Steelers Mike Adams' credibility called key issue at trial



A day after a jury acquitted three men of stabbing Pittsburgh Steelers lineman Mike Adams, Allegheny County's top prosecutor and one of the defense attorneys traded barbs about the case, the judge and a witness.

Bill Difenderfer, who represented acquitted defendant Jerrell Whitlock, Thursday said the case against his client, Michael Paranay and Dquay Means tanked largely because of Mr. Adams' credibility problems.

District Attorney Stephen A. Zappala Jr. questioned whether a surprise defense witness lied on the stand, complained about how Common Pleas Judge Anthony M. Mariani handled his courtroom and dismissed implications that a sheriff's lieutenant who runs security for the Steelers coached Mr. Adams to change his story.

KDKA: 3 Suspects In Mike Adams' Stabbing Found Not Guilty On Most Serious Charges

KDKA: 3 Suspects In Mike Adams' Stabbing Found Not Guilty On Most Serious Charges

In remarks made after an appearance in Wilkinsburg to express support for a state bill to create a prescription drug monitoring program, Mr. Zappala wondered how three men were acquitted despite the injury to Mr. Adams in June.

The prosecution said Mr. Adams was stabbed by the defendants as they attempted to steal his truck. But the defense contended that Mr. Adams knocked food out of Mr. Paranay's hands and that when the three men asked Mr. Adams to pay for the food, he refused, causing a fight.

"Let me tell you really simply," Mr. Difenderfer said. "Before you say somebody is guilty of whether it's attempted murder or aggravated felonious assault, which would carry possibly 10 years in prison, before you do that, should you be sure of who did it?"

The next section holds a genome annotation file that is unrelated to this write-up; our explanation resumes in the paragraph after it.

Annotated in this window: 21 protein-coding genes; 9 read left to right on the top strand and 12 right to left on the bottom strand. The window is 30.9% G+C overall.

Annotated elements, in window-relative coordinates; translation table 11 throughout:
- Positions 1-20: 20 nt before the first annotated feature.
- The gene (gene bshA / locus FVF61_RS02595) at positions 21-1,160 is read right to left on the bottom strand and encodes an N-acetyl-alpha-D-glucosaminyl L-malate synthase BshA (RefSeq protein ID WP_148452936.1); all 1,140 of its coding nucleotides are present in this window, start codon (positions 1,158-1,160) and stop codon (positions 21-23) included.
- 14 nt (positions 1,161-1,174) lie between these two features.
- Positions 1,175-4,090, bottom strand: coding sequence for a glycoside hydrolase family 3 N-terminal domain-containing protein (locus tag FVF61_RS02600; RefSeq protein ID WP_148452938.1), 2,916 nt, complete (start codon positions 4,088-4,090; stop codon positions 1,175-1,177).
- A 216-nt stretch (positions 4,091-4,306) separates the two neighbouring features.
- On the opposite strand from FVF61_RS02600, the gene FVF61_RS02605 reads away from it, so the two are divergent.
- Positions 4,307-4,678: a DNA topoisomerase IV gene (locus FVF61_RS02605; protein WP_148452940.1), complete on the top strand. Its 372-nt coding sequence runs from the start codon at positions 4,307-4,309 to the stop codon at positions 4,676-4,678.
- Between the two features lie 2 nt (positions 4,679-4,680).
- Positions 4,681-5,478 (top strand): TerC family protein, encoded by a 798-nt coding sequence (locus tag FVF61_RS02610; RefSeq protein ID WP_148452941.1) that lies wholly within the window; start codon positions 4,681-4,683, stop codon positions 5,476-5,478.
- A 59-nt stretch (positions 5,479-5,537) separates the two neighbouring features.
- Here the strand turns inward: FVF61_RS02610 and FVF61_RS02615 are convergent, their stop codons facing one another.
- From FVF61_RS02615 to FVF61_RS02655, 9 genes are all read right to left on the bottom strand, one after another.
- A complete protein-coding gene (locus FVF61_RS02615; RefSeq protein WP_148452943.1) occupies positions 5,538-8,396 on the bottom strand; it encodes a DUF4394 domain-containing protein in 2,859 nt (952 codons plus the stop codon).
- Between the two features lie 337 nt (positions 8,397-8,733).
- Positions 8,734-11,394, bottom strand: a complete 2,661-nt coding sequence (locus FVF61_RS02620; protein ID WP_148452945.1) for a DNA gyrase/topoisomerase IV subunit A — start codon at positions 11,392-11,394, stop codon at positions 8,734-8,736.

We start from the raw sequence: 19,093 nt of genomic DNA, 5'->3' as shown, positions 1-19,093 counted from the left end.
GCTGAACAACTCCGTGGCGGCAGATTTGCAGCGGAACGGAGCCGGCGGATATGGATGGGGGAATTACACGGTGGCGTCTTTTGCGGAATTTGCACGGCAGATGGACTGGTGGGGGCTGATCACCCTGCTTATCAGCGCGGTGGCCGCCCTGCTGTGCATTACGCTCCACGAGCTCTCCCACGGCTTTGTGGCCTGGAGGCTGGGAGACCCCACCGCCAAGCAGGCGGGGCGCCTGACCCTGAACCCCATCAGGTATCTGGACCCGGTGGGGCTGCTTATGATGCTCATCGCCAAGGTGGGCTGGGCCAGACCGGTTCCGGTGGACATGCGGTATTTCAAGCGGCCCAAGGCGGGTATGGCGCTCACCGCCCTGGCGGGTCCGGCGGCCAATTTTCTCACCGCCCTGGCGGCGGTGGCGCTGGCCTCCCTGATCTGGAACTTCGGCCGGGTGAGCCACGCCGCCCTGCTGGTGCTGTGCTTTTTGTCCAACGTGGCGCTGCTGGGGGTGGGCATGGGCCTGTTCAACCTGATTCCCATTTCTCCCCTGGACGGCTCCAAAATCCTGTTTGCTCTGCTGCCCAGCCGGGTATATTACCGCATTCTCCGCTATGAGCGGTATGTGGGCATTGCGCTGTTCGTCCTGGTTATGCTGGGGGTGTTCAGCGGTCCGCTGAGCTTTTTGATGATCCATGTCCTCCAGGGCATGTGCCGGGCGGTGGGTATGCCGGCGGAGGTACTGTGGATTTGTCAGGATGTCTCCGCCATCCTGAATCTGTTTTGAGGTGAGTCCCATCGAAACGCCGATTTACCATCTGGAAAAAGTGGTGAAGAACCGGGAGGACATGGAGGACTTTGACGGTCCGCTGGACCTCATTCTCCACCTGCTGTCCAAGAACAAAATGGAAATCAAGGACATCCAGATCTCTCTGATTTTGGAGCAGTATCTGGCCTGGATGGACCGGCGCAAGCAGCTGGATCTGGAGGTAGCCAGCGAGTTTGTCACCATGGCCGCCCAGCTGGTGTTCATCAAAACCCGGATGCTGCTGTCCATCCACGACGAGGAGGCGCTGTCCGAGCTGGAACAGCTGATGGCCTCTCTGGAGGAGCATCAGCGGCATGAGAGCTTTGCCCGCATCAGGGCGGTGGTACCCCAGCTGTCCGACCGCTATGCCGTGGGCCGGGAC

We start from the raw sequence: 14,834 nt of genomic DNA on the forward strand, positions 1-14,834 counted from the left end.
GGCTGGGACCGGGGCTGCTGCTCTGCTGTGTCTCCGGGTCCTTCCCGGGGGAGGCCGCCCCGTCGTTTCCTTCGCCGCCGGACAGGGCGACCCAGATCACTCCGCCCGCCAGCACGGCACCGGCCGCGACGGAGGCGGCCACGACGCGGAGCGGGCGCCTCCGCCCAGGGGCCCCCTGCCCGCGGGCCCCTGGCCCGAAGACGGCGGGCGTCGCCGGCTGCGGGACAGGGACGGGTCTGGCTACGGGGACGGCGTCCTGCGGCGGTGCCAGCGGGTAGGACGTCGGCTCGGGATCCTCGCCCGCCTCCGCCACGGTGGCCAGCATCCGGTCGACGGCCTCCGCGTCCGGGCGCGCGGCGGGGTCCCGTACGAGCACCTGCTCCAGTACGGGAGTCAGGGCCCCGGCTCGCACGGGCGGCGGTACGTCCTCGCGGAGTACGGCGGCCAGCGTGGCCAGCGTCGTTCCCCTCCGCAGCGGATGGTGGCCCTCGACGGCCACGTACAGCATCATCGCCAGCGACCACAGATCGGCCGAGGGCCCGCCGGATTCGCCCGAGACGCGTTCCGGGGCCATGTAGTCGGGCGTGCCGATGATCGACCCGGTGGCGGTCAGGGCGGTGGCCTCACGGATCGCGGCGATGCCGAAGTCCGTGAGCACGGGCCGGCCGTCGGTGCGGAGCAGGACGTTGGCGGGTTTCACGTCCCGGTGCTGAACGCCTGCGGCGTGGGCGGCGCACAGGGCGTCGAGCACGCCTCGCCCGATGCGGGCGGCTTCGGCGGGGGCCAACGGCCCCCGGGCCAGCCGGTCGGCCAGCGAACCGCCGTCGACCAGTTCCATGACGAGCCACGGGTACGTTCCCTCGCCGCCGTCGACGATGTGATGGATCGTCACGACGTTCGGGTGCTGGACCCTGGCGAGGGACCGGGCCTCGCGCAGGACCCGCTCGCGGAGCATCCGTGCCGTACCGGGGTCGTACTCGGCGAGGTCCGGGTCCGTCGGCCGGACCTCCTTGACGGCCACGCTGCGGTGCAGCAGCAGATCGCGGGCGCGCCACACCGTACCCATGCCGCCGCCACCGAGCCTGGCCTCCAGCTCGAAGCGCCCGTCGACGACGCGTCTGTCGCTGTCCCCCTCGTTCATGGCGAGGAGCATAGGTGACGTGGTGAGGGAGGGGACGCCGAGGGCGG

That was the problem, Mr. Difenderfer said -- the prosecution could not prove who stabbed Mr. Adams. And, he added, the football player did not help himself with his own testimony.

Mr. Difenderfer claimed that Mr. Adams lied at a preliminary hearing about how many drinks he had on the June night he was stabbed on the South Side (the offensive lineman testified that he had misunderstood the question). That, combined with what the attorney said was Mr. Adams' changing story, led to credibility problems with the jury.

"He embellished the story to take the spotlight off him," Mr. Difenderfer said. "Whether he was coached, there's no evidence of that. But I would find it hard to believe ... that he didn't consult with somebody about the situation he found himself in."

One of the jurors on the case said he and his colleagues carefully applied the judge's instructions to the attempted homicide, aggravated assault and attempted robbery charges before finding the defendants not guilty.

"On the majority of the items, I'd say, everyone was on the same page," Neil Watko, 60, said.

Mr. Watko declined to discuss specifics of the five-hour deliberations, citing a promise jurors made to one another. But he said the evidence did not allow for a guilty verdict under the letter of the law on the attempted robbery charge. As for the other two charges, "There was enough evidence there which created a reasonable doubt for everyone."

Asked whether Mr. Adams was a credible witness, Mr. Watko laughed and said, "That's exactly what I can't talk about."

Mr. Zappala complained about how Judge Mariani ran his courtroom during the trial. The judge declined comment, citing the upcoming sentencing of Mr. Means, who was found guilty of escape after he ran from detectives, and Mr. Whitlock, who was found guilty of flight to avoid apprehension.

Mr. Difenderfer was surprised by the DA's comments considering the tension in the courtroom between the judge and the defense attorneys.

"If there was any complaint with the judge, I was complaining that the judge was showing that he was for the prosecution," Mr. Difenderfer said. "So for the district attorney to complain about that is baffling to me."


Jonathan D. Silver: jsilver@post-gazette.com. Paula Reed Ward contributed. First Published May 1, 2014 12:45 PM


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